REGULATION OF B CELL FUNCTION BY THE IMMUNOSUPPRESSIVE AGENT LEFLUNOMIDE1


    loading  Checking for direct PDF access through Ovid

Abstract

Leflunomide is an immunosuppressive drug capable of inhibiting cellular and humoral mediated responses in vivo. The mechanism responsible for suppression of B cell antibody responses in vivo has not been identified. In this study we demonstrate that leflunomide functions to inhibit murine B cell antibody production by directly acting on the B cell. Experiments performed in vivo showed that both T cell-dependent as well as T cell-independent antigen responses were suppressed by leflunomide. Initial in vitro experiments demonstrated that leflunomide inhibited B cell antibody production by decreasing B cell proliferation. The suppression of B cell proliferation induced by a variety of stimuli that use different signal cascade components suggested that leflunomide was acting on a common component required for B cell proliferation. Kinetic studies with LPS activated B cells revealed that leflunomide retained its inhibitory activity when added as late as 24 hr after stimulation in an 88-hr assay. By analyzing the cell cycle of LPS-stimulated B cells we observed that leflunomide targets two different stages in cell cycle transition: (1) from G1 to S phase and (2) from S phase to G2/M phase. Analysis of one of the cyclin-dependent kinases, Cdk2 protein, by Western blot revealed that Cdk2 levels were decreased, in the presence of leflunomide, 48 hr after stimulation. These data further confirmed that leflunomide inhibited B cell progression through the S phase. We also present evidence that the addition of exogenous uridine reversed the antiproliferative activity of leflunomide. This indicated that leflunomide acted as a pyrimidine synthesis inhibitor, thereby inhibiting B cell proliferation and cell cycle progression.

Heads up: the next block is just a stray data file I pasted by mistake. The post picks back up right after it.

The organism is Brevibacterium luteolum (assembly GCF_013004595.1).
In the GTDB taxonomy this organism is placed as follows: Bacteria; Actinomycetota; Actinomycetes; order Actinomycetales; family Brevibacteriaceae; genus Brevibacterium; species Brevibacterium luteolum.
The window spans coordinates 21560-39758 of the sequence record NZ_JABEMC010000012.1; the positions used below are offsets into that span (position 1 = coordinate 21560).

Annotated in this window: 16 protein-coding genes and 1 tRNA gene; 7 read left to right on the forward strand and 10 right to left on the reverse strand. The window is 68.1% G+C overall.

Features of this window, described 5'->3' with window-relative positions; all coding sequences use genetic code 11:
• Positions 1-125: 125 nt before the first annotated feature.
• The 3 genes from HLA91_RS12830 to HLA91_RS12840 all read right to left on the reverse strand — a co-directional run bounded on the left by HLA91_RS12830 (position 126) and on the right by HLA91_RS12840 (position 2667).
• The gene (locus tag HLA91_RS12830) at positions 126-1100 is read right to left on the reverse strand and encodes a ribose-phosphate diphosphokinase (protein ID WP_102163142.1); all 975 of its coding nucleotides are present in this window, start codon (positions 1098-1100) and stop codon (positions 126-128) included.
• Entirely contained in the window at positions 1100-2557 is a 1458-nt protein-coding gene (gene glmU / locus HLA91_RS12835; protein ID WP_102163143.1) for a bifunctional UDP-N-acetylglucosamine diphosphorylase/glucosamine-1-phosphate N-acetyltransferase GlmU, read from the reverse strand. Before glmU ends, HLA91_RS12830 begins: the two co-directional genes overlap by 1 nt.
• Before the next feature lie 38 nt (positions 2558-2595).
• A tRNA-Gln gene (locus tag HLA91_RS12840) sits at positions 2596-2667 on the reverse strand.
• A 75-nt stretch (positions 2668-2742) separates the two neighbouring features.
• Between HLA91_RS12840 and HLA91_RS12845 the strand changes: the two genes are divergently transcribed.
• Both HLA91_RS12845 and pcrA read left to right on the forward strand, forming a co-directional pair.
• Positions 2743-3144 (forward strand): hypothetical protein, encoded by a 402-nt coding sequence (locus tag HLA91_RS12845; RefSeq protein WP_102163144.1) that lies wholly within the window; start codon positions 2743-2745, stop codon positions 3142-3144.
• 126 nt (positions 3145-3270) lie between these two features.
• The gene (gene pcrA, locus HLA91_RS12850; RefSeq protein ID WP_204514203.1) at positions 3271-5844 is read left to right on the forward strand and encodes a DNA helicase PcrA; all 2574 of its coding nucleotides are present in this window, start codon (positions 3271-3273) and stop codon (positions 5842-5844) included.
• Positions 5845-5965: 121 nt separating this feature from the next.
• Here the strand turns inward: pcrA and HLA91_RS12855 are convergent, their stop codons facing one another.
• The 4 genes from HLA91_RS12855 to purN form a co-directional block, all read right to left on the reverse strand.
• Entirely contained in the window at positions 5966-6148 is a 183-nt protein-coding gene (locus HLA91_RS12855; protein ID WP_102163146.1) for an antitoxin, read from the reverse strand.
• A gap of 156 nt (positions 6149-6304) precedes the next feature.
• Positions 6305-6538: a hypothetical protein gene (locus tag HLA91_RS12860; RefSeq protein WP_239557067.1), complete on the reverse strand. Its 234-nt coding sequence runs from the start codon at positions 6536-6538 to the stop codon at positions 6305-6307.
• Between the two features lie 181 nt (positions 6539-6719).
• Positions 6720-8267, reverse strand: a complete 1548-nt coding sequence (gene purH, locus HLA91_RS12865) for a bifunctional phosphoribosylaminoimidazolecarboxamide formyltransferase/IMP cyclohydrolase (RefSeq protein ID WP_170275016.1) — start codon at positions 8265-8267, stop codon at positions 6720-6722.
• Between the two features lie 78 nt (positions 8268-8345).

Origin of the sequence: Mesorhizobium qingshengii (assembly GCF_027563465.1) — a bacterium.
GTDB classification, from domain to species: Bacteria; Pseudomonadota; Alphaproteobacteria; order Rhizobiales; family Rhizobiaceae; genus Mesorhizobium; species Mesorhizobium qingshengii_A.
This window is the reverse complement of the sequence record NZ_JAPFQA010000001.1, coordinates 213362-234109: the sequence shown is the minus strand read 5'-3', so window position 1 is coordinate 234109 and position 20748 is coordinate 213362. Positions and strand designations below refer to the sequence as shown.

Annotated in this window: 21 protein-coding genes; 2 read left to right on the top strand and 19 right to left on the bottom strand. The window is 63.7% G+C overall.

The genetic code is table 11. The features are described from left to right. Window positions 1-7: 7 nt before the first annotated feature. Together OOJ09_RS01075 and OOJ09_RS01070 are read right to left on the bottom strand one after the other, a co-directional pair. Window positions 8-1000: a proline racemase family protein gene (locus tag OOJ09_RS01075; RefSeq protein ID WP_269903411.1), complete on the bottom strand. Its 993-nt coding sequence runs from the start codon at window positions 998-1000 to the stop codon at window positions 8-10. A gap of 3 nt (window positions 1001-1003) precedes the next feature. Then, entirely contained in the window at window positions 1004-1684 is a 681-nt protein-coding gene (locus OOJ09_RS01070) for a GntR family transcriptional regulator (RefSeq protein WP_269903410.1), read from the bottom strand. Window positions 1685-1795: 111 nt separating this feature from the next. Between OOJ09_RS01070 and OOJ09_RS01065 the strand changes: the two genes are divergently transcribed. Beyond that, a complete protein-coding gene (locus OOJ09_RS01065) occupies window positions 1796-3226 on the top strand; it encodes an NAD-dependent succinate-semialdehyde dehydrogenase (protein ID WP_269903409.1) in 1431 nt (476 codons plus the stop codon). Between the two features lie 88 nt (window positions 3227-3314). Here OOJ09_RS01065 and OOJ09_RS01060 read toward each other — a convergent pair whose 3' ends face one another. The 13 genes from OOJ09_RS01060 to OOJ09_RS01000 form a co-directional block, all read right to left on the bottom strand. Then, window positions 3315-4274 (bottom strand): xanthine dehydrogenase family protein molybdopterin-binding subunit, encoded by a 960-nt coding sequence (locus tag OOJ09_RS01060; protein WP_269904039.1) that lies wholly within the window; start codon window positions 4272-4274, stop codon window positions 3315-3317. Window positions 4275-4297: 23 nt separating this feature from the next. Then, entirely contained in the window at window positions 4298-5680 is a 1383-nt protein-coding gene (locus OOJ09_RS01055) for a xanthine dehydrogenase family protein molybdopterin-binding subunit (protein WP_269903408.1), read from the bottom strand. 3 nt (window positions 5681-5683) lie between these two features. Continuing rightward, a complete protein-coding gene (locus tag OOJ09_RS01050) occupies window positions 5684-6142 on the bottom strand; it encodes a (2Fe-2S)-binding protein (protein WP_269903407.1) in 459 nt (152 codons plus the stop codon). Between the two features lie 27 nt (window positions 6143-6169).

loading  Loading Related Articles